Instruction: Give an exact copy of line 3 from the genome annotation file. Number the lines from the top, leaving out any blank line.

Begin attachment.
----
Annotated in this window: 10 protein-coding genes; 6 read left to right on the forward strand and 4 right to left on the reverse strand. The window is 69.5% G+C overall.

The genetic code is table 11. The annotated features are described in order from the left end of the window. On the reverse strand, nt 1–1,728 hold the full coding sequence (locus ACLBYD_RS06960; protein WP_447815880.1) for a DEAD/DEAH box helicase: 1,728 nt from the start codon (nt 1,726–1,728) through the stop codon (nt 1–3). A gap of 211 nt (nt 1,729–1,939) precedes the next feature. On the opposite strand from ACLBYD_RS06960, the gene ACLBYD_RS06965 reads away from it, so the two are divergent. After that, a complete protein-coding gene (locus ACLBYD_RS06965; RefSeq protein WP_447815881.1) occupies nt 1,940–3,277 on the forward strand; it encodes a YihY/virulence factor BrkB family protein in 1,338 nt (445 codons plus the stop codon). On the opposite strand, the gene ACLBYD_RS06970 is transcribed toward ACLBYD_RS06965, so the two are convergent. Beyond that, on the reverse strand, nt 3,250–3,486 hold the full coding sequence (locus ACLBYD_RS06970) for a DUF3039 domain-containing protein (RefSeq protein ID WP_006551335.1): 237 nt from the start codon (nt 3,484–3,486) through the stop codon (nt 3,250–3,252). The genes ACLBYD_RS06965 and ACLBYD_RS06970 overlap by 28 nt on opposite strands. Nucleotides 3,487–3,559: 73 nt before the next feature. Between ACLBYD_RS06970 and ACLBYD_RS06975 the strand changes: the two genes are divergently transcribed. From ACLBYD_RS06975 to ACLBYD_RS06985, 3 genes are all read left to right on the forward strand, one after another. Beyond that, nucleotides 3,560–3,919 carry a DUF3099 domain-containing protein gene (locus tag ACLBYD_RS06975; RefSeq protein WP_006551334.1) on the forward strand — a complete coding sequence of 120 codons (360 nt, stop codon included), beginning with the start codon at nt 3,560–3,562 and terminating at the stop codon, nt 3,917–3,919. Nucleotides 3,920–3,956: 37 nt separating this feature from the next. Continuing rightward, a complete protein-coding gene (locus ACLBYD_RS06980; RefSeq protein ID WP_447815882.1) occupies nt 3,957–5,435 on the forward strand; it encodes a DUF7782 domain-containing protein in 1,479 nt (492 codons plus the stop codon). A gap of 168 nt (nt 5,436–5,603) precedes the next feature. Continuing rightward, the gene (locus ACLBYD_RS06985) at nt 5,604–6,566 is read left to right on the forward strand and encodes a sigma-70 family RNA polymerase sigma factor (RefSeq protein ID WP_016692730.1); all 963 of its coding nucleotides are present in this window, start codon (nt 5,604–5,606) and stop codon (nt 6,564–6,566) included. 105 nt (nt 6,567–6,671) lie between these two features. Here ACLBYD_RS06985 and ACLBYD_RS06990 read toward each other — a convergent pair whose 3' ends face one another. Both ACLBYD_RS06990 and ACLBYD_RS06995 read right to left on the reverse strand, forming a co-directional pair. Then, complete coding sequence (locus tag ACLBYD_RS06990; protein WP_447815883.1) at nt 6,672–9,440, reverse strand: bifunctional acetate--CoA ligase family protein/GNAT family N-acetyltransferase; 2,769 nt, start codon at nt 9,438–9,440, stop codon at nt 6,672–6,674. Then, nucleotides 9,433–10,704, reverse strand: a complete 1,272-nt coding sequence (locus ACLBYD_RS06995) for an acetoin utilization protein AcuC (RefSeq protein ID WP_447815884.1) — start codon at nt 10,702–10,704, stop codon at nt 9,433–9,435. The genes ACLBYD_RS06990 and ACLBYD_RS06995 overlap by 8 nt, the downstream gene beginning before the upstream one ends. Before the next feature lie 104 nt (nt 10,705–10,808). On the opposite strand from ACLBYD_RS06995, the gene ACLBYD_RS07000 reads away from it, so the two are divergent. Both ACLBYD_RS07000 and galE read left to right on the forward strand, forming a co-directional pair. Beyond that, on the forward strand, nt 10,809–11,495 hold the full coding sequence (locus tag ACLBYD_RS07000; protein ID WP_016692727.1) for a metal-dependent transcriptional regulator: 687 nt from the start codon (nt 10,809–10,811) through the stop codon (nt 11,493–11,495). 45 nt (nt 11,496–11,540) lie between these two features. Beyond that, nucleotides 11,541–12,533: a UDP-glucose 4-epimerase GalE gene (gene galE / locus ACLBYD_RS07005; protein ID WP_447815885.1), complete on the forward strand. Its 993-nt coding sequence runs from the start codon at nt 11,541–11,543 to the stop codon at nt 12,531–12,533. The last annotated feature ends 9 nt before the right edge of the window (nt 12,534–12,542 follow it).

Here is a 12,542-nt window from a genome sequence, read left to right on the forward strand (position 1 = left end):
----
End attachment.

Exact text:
Here is a 12,542-nt window from a genome sequence, read left to right on the forward strand (position 1 = left end):